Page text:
In the construction` above described, fit will be observed that one source of power for actuating the` gun mechanism is provided by the recoil of the gun. Experiments. have shown that the recoil of a rie weiglr ing approximately ten (10) ,pounds andring a standard U. S. cartridge, gives a rearward acceleration to the mass ofthe gun amounting to approximately twelve (12)y feet per second. This' rearward-acceleration affects the whole mass of the gun, but the rearwardmovement of the gun is checked by the shoulder of the operatorhor other vsupporting means, in the usual manner.

The actuator 23, however,- being in unlocked relation to the gun, is free to move rearwardly 'against the main operating spring 24, and to exert thereagainst the momentum imparted to its massI by the recoil, to startthe actuatingmechanism in operation. rIhe amount of force derived by the actuator from this source is relative only, and depends upon the rapidity with which the acceleration of the gun itself is retarded and overcome -by the shoulder of the operator,

llO

or other supporting means; but at all events,

the force thus derived has been found to be of substantial assistance, in combination with Vother forces hereinafter disclosed, to provide energy for actuating the automatic mechanism.

The mechanism for utilizing the power derived directly from the explosion of the cartridge comprises a firing pin 32 in the bolt head 22". Said firing pin is prefer-l ably\provided.with a striking face 32?, sufficiently large to engage the entire area of a standard cartridge primer, and having a firingipoint 32", in the center thereof. The ring pin is further pi'ovided with a flanged portion 33, which engages a shoulder 34 inn the cartridge is not pushed to its innermost position in the firing chamber, but is moved a short distance further therein by the firing pin as the gun is fired.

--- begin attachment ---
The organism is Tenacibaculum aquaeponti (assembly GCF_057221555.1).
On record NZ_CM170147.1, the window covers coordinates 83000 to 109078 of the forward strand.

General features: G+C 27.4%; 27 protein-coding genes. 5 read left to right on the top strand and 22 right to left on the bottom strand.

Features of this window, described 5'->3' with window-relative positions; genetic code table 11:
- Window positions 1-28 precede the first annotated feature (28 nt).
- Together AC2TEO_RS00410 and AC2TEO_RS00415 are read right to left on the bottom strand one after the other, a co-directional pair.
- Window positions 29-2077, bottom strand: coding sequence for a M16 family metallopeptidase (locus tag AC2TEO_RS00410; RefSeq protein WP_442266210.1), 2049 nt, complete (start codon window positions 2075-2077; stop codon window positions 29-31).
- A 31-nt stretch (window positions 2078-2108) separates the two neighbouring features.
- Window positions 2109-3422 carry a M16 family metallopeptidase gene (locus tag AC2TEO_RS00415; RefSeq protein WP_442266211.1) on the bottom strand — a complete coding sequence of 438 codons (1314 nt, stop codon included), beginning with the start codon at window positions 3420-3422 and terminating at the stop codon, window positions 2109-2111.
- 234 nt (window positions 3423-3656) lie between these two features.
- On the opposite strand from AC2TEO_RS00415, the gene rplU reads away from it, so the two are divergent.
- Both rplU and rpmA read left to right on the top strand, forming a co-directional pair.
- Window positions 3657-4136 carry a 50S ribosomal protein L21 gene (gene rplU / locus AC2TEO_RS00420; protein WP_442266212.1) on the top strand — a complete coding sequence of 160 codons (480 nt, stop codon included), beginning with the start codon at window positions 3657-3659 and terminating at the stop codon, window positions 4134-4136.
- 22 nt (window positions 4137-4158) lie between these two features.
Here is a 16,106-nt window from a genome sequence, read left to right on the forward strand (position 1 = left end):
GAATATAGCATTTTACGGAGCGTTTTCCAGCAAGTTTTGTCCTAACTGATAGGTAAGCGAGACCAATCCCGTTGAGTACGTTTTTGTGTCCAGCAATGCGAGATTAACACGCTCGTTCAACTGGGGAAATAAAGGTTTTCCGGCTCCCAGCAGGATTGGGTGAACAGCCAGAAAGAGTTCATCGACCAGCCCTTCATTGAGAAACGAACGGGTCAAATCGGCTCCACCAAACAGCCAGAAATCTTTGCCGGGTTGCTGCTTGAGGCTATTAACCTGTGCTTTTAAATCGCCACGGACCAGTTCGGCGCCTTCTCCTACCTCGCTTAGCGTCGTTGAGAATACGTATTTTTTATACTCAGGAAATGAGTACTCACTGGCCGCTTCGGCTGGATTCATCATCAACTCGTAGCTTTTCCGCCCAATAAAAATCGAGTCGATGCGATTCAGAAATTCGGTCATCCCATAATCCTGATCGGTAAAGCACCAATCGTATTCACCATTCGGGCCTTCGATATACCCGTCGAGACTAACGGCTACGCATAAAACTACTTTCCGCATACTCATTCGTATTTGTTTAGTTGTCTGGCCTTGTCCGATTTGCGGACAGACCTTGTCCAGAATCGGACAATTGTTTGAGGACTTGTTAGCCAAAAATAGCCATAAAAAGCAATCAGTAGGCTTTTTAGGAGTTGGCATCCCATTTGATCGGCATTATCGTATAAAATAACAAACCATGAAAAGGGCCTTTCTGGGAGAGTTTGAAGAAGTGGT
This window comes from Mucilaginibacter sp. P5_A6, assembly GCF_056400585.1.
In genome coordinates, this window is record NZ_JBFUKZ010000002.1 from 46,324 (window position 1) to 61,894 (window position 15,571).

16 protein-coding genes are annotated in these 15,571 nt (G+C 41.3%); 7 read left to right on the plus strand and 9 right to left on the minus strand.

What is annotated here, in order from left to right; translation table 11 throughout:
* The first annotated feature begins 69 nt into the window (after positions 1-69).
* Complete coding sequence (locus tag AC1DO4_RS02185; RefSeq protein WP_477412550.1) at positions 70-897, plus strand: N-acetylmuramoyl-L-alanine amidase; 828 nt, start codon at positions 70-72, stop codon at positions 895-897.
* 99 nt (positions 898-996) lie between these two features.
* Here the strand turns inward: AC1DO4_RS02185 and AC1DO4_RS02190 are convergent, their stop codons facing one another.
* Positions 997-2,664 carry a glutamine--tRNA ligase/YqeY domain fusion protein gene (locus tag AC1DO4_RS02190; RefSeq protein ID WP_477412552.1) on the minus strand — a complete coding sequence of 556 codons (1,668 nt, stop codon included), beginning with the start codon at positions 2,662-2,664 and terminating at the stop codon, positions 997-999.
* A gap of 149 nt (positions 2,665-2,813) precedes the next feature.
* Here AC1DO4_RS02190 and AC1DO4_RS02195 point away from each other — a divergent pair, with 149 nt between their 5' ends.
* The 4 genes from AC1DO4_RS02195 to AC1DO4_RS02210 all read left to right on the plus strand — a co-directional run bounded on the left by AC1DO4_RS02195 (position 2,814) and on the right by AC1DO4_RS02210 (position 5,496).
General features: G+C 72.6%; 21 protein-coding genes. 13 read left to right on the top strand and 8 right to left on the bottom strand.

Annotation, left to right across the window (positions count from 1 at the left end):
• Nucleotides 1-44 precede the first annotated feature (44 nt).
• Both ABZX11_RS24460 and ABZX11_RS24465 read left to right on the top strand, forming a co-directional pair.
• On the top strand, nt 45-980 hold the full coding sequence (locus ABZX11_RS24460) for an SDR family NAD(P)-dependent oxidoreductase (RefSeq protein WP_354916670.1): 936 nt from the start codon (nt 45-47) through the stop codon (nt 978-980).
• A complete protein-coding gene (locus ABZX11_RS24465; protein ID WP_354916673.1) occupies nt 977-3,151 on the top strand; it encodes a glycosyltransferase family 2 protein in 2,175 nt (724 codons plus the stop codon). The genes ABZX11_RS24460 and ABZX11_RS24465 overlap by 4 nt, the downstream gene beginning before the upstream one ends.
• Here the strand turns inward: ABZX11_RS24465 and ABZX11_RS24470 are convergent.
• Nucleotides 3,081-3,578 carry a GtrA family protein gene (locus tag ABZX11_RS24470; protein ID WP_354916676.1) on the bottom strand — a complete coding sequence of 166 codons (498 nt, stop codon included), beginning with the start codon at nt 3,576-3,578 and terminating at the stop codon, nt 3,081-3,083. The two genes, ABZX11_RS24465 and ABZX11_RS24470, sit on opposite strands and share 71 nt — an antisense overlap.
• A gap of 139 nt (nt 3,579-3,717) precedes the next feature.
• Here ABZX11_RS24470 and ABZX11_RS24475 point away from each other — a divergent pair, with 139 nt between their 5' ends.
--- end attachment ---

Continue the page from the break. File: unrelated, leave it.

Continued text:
The gun mechanism is held in cocked position as shown in Figure l with the actuator and bolt retainedin a retracted position in the rear end of the receiver. In this position the actuator is spaced from the rear end of the firing pin and held by a sear 44, as will be described. When the sear is released, the actuator and bolt are moved forward by the spring 24, and as the bolt is being rotated to locked position as hereinbefore described, the forwardly extending portion 23b of the'actuator approaches the firing pin 32 and forces it against the primer 10ZL o'f the cartridge 10, as shown in Figure l2. Owing to the construction of the firing chamber and bolt, as above described, the entire cartridge will be forced by the firing pin to its innermost position in the firing chamber, forming a head space between the bolt and the cartridge before the primer is detonated b y the firing pin. 'The subsequent explosion of the cartridge, as is well known, generates a large pressure of gas in the firing chamber, which expels the projectile through the rifle barrel and at the lsame time tends to force the cartridge rearwardly against .the breech bolt. The cartridge will therefore be thrown rearwardly through the head space between the bolt and catridge until it is checked against the locked breech bolt. The ring pin, bein@ in contact with the primer, will b e thrownblrearwardly with the cartridge, and the impulse of this movement is transmitted through the firing pin to the actuator, and serves to give it a rear` ward acceleration which is utilized to unlock`the bolt and further actuate the mechanism.